Group of rafters arrives in Miami and evade police
There’s something about Cuba that assaults the heart when you least expect it.
On a clear chilly day in January, I stood atop windswept Mount Nebo in Jordan, the revered place where Moses, leader of the Exodus from Egyptian slavery, is said to have been bestowed with the view of the Promised Land by God.
This panoramic vista of the Jordan River Valley and the Dead Sea offers glimpses of Jericho and Jerusalem in the distance. It is here, our tour guide said, that God told Moses he was destined to contemplate the land of Canaan from afar — but he would never be able to enter it.
The biblical story touched me like no other.
As a Cuban exile in Miami, I’ve lived for almost 50 years now in a similar predicament, so close to the homeland yet never able to walk streets that were mine, bask in a sun that burns like no other, embrace people who are my people.
I am destined to “see” my native land only from afar.
I can travel there through the virtual reality of Google maps. I can keep the landscape and the people close to my heart through photographs, videos, and the rare family visit from the island. I can update the inside-Cuba story with the tales of every new arrival.
I can study and investigate Cuba as a journalist — and spend a lifetime writing about it.
But, like Moses, I cannot enter the forbidden land.
Will President Donald Trump’s new eye-for-an-eye visa policy for Cuban travelers change that?
I seriously doubt it.
The American political and economic isolation of Cuba under Trump has only made the Cuban government more paranoid, more dictatorial and more cemented in the belief that only totalitarianism can sustain the regime.
Punitive policies — with no incentive to democratize — have only emboldened Cuba’s leaders to repress more and to shove down people’s throats a new constitution that formalizes censorship, among other ills. And Trump policies have moved the government to open the doors of Cuba wider to bad actors like Russia and Iran, all too happy to fill the void.
In the last two years, Trump policies haven’t brought Cuba any closer to democratization. On the contrary, it has thrown back to dark days a Cuba that was modernizing — in tiny steps and with a hard-line sector in opposition, but still moving forward under President Barack Obama’s normalization of diplomatic relations.
And now the Trump administration’s harsher travel rules for Cubans on the island throws all of us back — in Cuba, Miami, and in every community in the United States where Cubans have settled — to the days of severely restricted family relations and suffering.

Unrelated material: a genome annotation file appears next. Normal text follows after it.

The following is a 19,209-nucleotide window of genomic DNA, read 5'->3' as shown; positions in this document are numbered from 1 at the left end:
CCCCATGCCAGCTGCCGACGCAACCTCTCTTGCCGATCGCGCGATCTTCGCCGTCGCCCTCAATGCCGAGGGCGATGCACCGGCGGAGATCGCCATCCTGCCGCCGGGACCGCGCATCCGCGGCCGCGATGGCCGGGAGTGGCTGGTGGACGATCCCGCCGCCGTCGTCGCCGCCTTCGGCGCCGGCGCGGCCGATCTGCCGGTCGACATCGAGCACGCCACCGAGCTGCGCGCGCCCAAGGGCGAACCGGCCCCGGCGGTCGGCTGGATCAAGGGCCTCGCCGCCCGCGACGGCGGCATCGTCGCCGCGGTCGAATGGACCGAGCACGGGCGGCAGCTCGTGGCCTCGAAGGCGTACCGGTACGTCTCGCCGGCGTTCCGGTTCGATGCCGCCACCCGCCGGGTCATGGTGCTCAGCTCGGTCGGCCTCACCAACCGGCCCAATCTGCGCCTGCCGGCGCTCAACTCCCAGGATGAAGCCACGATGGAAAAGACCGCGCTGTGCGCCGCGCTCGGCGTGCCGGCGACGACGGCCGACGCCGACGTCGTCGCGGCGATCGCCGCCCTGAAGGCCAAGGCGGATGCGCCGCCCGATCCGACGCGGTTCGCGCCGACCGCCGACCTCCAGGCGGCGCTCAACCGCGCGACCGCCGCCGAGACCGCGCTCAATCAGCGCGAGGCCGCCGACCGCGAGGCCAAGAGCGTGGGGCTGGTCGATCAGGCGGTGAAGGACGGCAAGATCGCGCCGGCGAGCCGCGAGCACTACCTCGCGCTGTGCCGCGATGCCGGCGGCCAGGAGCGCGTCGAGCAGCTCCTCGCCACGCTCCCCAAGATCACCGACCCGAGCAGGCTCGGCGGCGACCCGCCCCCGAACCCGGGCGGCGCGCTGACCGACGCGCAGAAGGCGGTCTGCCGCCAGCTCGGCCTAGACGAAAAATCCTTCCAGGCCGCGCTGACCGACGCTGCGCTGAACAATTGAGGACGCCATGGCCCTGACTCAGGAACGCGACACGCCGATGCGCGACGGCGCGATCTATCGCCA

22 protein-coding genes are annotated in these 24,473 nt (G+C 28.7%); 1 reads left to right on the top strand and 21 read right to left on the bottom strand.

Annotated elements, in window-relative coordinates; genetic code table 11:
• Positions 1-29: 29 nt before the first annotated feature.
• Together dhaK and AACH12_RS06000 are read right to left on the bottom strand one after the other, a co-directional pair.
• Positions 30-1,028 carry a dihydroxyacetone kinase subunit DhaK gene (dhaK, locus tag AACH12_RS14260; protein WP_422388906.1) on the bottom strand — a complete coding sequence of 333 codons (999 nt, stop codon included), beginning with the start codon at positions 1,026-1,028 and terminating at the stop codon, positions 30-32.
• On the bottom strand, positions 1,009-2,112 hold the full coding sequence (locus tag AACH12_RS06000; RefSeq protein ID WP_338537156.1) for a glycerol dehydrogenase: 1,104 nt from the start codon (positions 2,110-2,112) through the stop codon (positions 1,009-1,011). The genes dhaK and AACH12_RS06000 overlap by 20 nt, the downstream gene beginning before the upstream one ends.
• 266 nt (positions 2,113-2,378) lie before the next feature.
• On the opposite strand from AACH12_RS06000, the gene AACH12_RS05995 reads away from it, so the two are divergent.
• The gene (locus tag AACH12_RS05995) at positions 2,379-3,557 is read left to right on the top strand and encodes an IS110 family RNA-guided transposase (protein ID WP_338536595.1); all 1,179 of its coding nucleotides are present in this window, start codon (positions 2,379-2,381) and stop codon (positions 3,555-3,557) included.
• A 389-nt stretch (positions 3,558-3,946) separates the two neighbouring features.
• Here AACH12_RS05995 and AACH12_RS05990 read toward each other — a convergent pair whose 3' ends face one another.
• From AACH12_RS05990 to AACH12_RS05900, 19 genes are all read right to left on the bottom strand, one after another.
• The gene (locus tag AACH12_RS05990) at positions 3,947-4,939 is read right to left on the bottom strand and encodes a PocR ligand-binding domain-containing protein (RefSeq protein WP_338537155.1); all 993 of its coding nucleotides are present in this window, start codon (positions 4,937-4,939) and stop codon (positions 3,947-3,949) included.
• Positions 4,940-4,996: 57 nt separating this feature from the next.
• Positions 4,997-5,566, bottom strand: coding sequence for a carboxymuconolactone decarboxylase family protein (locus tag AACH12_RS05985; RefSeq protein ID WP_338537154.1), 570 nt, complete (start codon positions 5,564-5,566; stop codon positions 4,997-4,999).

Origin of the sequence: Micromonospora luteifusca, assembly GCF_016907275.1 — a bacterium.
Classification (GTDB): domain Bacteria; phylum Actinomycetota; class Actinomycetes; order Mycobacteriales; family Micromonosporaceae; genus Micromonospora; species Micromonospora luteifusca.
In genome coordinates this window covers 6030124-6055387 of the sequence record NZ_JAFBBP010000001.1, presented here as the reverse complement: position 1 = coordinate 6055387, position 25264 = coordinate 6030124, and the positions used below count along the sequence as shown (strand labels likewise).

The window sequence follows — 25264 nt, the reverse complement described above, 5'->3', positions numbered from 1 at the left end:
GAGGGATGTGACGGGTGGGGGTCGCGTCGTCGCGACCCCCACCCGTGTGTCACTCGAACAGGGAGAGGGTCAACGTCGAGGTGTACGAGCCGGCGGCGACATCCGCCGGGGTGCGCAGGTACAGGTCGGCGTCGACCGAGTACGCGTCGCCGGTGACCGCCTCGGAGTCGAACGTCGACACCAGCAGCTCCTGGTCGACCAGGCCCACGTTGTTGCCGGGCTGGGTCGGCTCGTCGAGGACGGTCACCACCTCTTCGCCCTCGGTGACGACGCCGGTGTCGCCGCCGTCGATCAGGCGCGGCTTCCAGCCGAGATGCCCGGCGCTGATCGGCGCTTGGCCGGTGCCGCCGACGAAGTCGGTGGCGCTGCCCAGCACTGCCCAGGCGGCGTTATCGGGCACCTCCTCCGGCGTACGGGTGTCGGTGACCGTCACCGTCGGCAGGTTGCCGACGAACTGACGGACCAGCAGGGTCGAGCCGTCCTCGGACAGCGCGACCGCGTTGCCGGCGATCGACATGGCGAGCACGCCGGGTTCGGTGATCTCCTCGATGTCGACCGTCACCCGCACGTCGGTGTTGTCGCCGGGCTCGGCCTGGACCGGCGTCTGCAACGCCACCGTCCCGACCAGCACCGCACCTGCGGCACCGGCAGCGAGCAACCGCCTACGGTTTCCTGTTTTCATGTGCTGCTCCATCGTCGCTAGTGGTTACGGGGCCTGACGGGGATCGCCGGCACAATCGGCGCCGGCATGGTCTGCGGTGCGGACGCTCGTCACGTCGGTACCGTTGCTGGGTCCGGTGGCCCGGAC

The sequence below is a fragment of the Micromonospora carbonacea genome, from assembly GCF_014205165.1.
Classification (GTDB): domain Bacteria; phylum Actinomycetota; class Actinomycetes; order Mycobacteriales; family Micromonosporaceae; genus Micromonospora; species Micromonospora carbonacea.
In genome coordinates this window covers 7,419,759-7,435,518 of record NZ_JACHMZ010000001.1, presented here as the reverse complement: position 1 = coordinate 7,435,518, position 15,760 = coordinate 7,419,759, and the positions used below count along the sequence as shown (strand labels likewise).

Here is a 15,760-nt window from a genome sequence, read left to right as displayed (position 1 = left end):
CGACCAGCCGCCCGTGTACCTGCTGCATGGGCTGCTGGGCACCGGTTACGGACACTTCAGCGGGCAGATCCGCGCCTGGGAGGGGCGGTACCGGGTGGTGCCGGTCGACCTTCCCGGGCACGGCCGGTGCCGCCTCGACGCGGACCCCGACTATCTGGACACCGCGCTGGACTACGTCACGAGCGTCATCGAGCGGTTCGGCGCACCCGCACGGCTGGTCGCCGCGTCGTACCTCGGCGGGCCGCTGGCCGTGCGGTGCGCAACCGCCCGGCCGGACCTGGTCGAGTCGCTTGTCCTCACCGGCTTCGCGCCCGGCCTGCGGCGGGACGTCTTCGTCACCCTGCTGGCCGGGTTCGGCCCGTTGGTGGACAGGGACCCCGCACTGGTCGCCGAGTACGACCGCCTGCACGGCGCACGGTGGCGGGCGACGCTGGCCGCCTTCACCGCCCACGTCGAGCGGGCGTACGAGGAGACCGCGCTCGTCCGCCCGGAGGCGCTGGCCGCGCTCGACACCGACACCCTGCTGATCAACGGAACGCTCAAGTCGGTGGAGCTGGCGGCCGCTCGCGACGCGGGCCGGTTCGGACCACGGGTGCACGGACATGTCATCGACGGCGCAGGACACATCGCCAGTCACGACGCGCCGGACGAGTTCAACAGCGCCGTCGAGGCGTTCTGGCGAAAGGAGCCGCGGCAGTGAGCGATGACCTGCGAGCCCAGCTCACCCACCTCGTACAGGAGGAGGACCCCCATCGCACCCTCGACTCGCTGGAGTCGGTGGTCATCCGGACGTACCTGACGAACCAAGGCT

As it was, getting a tourist visa for a Cuban on the island was extremely difficult, as almost everyone is suspected of being a would-be immigrant wanting to overstay a visa and emigrate under the adjustment provisions of immigration law available only to Cubans.
Eliminating a five-year tourist visa that allowed Cubans to visit their families in the United States will only: 1.) hurt families who have to travel at an extraordinary cost to a third country to obtain visas in the aftermath of Trump’s near-dismantling of the U.S. Embassy in Havana; 2.) hurt the rising entrepreneurial sector that was coming here for supplies and training; 3.) hurt dissidents who come to raise money and update the world on Cuba in a way they can’t do from the island. 4.) lead to renewed illegal sea crossings like we saw Wednesday in Sunny Isles, when Cubans abandoned their boat made of Styrofoam and wood and disappeared into the undocumented population.
Effective immediately, the hard-to-get B2 visa will only allow a single entry for a three-month stay. Mara Tekach, the U.S. Embassy’s charge d’affaires, said the change achieves reciprocity between U.S. visa rules and Cuba’s, which allow most Americans only single-entry tourist visas for up to three months.
How is it reciprocity when most Americans get their visas as part of airline ticketing or travel package (charges vary according to provider from $50 to around $75) and Cubans have to pay $160 plus the cost of airfare and hotel in a third country only to see their applications rejected?
I understand the desire to punish the repressive 60-year-old Cuban dictatorship.
But, on the other side of the Straits, my Cuban family lives with a similar longing to mine — to be allowed passage to the Promised Land of the United States of America, be it as visitors or immigrants.
Like Moses, most of us will die in our respective corners without seeing each other again.
It’s not God’s edict, but that of a mélange of characters who sit on opposite sides of the political spectrum — and impose the same hard line of separation and isolation: Cuban President Miguel Díaz-Canel and his supporting cast of Castro-styled Communist commandos on the one hand, and Trump and Cuban-American lawmakers who have never set a foot in Cuba yet craft policy for Trump, the likes of Sen. Marco Rubio.
These two ideological warring tribes have set back U.S.-Cuba policy decades during the last two years. The latest maneuver, however, is particularly macabre because the family separation used to be only of Cuba’s making.
It was Cuba that kept Cubans from leaving and visiting family.
It was Cuba that made travel difficult back and forth.
It was Cuba that punished those who left with permanent banishment, marking passports like mine “Nulo,” Void, at departure.
Now, it is Trump’s policies that build walls of separation. A three-month visa good for only one visit might sound normal if you’re from elsewhere, but nothing is normal between our two countries.
That morning in Jordan, walking on the footsteps of history, an unexpected tear rolled down my face.
Once again, Cuba had come to haunt me in some remote place of the planet.
Governments on both sides of the Florida Straits have made it my generation’s burden to pay the debt of leaving — or staying — and to endure the banishment.